The point of a “know-nothing”, fixed asset allocation, strategic asset allocation investing plan is that you don't know the future. There are times when interest rates will go up and interest rates will go down. Stocks, bonds, real estate, commodities, and everything else will have good times and bad. But over the long run, no matter what economic outcomes occur, your plan will carry you to your financial goals. If your crystal ball is cloudy, like mine, you need a plan that doesn't require you to predict the future in order to be successful. That means adequately funding a plan with broad diversification and periodic rebalancing back to the pre-set percentages.


Everything Sucks

The main thing that people don't get who engage in this type of thinking (that cash and bonds suck at times of low interest rates) is that everything sucks. What do I mean by that? I mean that expected returns for ALL asset classes goes down when interest rates go down.

The best predictor of future nominal cash and bond returns is the current yield to maturity. That part is obvious and everybody seems to get that. However, when interest rates are low (making cash and bonds seem less attractive), people bid up the value of other assets such as stocks, real estate, gold, and cryptocurrency. The process, while not perfectly efficient, is efficient enough that you should probably still act as though it is perfectly efficient. Interest rates go down and stock Price to Earnings (P/E) ratios go up. As P/E ratios go up, expected returns on stocks go down. The same thing happens with real estate. As interest rates go down, people are willing to spend more on real estate since financing it costs less. As yields go down, alternative assets like gold and Bitcoin become more attractive, so their price gets bid up.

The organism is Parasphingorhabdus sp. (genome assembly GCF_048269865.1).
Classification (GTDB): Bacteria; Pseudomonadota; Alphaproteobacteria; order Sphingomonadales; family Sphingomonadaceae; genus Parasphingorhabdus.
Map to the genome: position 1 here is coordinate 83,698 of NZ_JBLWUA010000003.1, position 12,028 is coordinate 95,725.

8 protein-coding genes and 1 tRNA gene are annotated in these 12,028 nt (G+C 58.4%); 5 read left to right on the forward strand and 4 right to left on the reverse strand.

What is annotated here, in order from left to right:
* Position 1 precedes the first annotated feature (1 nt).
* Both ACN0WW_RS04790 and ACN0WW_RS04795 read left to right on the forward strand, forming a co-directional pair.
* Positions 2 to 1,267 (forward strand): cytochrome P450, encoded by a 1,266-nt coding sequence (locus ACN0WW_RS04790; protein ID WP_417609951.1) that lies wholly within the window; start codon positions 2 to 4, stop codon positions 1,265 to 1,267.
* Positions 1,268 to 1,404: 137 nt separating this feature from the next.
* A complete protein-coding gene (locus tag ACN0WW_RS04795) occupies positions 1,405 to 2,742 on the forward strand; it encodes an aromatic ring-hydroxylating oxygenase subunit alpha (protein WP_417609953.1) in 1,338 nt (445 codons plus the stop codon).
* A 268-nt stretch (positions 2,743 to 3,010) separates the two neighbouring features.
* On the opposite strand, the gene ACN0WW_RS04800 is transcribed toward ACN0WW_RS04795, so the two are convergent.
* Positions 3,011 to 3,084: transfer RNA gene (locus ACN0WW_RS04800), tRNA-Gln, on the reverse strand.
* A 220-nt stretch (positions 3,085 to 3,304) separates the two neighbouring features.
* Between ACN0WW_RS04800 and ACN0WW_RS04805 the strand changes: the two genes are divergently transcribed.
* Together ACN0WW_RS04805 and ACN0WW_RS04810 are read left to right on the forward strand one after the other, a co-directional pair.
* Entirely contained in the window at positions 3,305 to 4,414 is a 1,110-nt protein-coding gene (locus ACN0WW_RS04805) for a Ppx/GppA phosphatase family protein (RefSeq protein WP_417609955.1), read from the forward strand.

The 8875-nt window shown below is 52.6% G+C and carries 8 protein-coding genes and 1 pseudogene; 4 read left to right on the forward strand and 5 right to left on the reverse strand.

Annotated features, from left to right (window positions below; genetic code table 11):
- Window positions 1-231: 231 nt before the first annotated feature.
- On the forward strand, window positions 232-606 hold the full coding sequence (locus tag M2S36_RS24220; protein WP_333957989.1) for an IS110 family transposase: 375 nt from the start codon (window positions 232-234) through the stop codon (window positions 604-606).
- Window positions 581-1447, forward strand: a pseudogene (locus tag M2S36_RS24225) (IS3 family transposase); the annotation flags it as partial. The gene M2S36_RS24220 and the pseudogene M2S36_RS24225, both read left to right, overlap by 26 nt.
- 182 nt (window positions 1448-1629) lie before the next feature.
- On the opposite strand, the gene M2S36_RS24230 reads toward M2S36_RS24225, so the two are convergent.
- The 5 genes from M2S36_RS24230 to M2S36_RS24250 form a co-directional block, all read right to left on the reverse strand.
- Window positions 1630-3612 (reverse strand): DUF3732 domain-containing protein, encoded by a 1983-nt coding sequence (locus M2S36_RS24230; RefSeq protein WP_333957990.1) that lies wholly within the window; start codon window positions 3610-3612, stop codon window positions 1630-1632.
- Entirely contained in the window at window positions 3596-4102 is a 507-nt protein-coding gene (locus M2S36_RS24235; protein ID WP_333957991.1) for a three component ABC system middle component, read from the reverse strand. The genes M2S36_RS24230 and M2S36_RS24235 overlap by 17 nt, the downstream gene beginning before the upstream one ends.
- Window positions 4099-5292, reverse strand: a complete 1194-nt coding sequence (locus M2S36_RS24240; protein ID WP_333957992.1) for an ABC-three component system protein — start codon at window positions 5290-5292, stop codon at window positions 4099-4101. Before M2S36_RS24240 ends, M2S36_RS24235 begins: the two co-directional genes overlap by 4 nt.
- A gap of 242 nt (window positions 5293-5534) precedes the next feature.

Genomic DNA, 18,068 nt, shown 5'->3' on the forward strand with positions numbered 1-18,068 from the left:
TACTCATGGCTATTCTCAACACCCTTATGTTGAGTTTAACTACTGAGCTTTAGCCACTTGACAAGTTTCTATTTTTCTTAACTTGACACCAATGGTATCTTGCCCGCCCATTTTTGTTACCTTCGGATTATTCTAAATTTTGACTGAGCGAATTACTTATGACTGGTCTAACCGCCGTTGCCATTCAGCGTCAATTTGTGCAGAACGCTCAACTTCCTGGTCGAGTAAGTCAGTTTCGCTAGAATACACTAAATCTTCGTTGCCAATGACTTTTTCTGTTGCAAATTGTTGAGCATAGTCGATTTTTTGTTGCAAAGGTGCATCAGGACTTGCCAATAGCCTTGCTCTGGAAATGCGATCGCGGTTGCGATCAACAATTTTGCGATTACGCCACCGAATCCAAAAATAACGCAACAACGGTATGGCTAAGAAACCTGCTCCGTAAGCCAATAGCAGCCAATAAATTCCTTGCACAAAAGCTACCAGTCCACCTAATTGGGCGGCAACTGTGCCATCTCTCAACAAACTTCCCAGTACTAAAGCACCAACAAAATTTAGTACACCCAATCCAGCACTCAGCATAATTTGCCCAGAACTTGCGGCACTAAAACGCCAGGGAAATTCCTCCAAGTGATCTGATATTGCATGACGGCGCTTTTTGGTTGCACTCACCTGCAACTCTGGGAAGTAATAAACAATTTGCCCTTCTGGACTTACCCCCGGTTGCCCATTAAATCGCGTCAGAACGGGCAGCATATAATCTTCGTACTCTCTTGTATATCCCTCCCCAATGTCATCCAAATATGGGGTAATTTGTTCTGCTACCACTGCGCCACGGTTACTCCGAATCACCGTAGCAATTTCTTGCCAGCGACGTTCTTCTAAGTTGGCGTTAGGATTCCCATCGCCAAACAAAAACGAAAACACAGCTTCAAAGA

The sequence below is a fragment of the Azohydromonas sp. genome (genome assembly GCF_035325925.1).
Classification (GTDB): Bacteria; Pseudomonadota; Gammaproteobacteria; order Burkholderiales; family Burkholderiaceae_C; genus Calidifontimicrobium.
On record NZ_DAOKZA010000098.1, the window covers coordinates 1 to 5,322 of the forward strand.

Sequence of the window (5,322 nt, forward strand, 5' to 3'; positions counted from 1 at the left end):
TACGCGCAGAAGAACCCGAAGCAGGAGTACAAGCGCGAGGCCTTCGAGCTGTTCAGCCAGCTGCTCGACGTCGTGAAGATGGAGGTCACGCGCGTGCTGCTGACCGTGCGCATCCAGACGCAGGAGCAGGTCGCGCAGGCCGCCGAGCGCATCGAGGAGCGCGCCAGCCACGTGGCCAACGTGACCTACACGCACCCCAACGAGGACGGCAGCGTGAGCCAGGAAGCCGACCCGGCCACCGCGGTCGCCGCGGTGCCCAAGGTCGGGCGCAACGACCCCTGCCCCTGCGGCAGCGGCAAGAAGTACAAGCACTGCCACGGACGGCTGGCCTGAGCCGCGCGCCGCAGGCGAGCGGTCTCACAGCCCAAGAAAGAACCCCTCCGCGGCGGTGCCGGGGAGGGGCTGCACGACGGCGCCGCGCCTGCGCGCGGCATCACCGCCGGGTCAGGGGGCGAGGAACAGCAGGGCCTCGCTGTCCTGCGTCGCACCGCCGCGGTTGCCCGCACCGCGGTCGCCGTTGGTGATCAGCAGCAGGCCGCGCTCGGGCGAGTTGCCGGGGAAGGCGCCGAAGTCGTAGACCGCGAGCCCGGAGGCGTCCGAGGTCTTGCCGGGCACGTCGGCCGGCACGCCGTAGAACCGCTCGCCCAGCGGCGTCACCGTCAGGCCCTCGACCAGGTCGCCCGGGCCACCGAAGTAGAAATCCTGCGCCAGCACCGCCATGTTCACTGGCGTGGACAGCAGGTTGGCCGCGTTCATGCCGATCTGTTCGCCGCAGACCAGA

My point is that it isn't just bonds that suck right now. Everything sucks. If you're expecting that your portfolio returns from 2021-2030 are going to be equal to what you experienced from 2011-2020, you are very likely to be disappointed. But that doesn't mean you should invest any differently.


Adjust for Inflation

A lot of people look back with great fondness and nostalgia for the early 1980s, when you could buy a 10-year treasury bond yielding 10%. What they forget, however, is that inflation that year was over 13%. In effect, bond yields were -3% real, and that's before taxes. The top tax bracket in 1980 was 70%. Once you paid taxes on that 10% yield, it was really a 3% yield and your after-tax, after-inflation return was -10%. As I write this, a 10-year treasury yields 1.62% and the top tax bracket is 37%, leaving an after-tax yield of 1.62% * (1-37%) = 1.02%. Inflation is at 1.68%, leaving an after-tax, after-inflation return of -0.66%. While that is no doubt disappointing, it is dramatically better than what you were getting from the same investment in 1980. Be careful what you wish for. Higher interest rates often co-exist with high inflation rates.


Rates Don't Have to Go Up

Lots of people also seem convinced that interest rates have to go up. Unfortunately, that's not true either. The classic example these days is Japan. Here's a chart of the Bank of Japan's key short-term interest rate over the last few decades.